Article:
Killing on track
Horses who experience catastrophic injury on the racetrack need to be euthanized quickly to prevent further suffering. Pulmonary hemorrhaging (bleeding lungs), shattered bones, and broken necks all necessitate immediate euthanasia. Racetrack staff will usually pull out a screen to shield the audience from watching. The website Horseracing Wrongs has documented more than 5,000 racehorse deaths in the United States in the last five years.
Exportation and slaughter
While it is often claimed that racehorses are well-loved by their owners and those at the high end of the racing industry are pampered (if just to protect an expensive financial investment), it is undeniable that the life of a racehorse is filled with injury and trauma and when they lose the ability to make money their lives are ended prematurely in the most miserable of ways.
Horses that are not useful for racing are most often exported to be slaughtered for food (horse meat is not legal for human consumption in the United States but is a thriving industry in other countries). Even past racing winners have been subject to exportation and slaughter when they were no longer making money for their owners. “Kill buyers,” who purchase horses to sell to slaughterhouses have been known to make millions of dollars.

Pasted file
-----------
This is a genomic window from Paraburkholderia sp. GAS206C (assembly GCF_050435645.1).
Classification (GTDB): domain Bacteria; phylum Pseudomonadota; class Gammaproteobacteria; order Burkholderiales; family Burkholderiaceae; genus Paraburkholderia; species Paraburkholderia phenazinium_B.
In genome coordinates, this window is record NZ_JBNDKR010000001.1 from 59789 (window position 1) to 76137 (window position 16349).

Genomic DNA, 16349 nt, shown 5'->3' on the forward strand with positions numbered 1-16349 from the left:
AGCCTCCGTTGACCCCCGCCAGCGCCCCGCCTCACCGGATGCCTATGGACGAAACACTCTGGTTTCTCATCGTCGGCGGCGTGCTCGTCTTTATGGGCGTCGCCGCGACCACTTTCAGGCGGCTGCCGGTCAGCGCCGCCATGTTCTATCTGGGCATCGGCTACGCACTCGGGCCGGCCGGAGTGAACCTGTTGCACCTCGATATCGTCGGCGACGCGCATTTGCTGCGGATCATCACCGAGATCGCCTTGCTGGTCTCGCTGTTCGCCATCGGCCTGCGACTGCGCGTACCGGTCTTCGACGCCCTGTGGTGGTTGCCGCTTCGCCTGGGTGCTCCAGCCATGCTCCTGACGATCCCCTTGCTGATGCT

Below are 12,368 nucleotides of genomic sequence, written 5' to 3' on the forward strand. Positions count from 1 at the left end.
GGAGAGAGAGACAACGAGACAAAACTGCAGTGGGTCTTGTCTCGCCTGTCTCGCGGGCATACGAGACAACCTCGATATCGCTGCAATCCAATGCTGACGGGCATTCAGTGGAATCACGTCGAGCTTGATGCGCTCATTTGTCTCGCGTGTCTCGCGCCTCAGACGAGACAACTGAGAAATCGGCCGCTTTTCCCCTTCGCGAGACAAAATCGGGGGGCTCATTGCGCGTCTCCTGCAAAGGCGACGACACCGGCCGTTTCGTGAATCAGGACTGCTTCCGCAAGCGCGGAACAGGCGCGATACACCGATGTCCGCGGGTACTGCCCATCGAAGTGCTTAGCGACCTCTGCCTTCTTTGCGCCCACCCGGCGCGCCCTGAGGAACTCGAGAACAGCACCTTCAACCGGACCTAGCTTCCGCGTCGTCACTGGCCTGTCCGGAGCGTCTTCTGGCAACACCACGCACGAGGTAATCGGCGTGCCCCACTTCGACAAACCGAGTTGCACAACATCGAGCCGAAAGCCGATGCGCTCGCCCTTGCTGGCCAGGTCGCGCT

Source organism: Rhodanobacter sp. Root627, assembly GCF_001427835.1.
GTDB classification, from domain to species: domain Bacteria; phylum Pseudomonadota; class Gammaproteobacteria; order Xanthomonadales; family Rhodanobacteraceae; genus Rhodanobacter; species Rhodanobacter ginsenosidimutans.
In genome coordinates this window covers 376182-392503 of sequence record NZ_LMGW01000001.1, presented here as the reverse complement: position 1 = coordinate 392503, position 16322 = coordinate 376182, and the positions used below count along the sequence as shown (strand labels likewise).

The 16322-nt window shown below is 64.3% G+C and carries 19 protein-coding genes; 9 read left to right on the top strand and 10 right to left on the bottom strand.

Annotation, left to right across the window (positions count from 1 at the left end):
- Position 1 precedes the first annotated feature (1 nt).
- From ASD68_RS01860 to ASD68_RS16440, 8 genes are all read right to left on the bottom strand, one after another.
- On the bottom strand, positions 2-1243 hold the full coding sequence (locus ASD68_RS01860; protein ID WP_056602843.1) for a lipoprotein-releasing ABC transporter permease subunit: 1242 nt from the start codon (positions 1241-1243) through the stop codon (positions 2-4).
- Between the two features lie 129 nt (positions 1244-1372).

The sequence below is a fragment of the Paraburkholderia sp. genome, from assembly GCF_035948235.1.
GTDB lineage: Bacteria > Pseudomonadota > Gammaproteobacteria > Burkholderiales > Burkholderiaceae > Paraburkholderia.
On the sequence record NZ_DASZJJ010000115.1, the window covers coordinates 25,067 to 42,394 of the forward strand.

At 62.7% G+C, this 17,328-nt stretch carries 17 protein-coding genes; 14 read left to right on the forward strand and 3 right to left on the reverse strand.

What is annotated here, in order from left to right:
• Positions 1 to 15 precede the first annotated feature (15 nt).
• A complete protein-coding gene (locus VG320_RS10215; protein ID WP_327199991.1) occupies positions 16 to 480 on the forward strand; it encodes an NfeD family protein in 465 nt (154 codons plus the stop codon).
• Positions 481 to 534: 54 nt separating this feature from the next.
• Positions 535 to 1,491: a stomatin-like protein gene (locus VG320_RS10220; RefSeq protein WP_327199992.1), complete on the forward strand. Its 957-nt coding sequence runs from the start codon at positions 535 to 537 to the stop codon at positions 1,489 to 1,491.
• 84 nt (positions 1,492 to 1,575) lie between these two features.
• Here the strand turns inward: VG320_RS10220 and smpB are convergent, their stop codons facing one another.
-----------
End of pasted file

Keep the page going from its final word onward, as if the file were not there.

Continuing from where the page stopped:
Transport to the slaughterhouse is nightmare-inducing. Horses are frequently cramped in trailers and forced to travel many miles without access to food or water. The USDA only requires breaks every 28 hours for horses being transported to slaughter. Injuries during transport are common. One report found that out of 306 horses, 60 suffered injuries during transport.
It is also said that meat from horses can be a healthy option for human consumption, however, meat made from racehorses is filled with antibiotics, antiparasitic pesticides, painkillers, hormones, and other performance-enhancing drugs.
[Photo by Jamison Riley on Unsplash]